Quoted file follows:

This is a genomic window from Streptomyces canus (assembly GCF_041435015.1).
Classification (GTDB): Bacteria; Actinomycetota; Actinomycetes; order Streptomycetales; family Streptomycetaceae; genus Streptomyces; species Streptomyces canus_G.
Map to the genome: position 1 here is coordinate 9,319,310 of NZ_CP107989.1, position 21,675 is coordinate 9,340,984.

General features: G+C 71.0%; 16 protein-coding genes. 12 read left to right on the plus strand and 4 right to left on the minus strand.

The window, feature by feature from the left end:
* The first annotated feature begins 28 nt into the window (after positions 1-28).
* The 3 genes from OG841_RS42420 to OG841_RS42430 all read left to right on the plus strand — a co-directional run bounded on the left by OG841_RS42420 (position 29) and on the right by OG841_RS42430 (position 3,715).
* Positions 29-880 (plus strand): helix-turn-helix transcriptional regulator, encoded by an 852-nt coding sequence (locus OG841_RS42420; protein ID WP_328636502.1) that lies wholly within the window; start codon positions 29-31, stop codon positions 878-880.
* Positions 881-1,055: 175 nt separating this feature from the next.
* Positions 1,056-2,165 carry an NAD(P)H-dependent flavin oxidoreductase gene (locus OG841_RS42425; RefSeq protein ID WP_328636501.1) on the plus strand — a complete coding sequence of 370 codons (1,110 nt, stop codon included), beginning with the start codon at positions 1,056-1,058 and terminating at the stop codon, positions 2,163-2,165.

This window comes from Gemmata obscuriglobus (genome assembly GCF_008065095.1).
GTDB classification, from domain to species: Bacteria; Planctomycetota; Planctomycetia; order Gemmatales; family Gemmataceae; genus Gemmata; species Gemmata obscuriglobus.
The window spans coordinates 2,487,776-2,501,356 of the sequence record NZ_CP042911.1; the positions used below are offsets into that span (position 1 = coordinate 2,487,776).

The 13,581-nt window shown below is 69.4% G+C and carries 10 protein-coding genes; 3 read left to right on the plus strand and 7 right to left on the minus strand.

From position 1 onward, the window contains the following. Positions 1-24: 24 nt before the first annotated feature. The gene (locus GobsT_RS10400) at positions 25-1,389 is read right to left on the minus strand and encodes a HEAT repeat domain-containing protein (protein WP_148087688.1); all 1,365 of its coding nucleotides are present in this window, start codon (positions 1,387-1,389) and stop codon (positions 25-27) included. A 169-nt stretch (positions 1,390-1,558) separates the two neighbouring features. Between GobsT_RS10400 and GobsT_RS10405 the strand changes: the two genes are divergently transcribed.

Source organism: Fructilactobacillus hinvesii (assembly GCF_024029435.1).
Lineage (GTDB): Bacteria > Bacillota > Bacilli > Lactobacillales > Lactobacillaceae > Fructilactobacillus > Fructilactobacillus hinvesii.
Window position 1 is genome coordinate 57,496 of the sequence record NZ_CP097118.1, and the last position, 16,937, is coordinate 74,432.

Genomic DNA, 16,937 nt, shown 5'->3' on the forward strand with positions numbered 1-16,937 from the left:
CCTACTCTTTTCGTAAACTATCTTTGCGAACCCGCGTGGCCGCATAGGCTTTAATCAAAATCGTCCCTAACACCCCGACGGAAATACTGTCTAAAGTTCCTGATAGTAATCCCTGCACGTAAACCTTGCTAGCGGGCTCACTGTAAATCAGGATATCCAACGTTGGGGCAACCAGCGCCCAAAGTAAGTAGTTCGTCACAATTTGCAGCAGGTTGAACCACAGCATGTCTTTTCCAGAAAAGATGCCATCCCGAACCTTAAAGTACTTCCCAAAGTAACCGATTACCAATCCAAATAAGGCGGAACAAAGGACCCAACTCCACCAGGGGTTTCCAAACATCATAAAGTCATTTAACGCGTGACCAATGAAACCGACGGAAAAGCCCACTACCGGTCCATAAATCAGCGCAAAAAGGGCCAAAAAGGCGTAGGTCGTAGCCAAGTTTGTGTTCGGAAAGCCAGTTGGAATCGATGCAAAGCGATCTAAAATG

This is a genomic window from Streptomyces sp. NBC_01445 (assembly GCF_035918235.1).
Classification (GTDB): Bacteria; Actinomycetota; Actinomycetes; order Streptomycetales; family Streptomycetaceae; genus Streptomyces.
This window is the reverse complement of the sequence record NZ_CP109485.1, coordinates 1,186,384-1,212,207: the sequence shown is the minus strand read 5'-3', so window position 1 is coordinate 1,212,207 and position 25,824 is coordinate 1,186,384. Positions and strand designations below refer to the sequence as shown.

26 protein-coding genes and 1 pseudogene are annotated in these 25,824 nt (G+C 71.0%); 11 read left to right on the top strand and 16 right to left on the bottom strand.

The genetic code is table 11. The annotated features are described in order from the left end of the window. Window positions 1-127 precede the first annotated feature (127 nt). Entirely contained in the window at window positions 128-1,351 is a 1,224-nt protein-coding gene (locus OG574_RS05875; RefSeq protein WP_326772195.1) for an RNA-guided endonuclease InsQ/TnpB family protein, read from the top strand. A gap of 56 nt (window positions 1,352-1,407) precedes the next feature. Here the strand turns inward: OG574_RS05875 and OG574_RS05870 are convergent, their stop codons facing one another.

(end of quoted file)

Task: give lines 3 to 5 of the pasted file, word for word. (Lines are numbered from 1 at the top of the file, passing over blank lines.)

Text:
Map to the genome: position 1 here is coordinate 9,319,310 of NZ_CP107989.1, position 21,675 is coordinate 9,340,984.

General features: G+C 71.0%; 16 protein-coding genes. 12 read left to right on the plus strand and 4 right to left on the minus strand.

The window, feature by feature from the left end: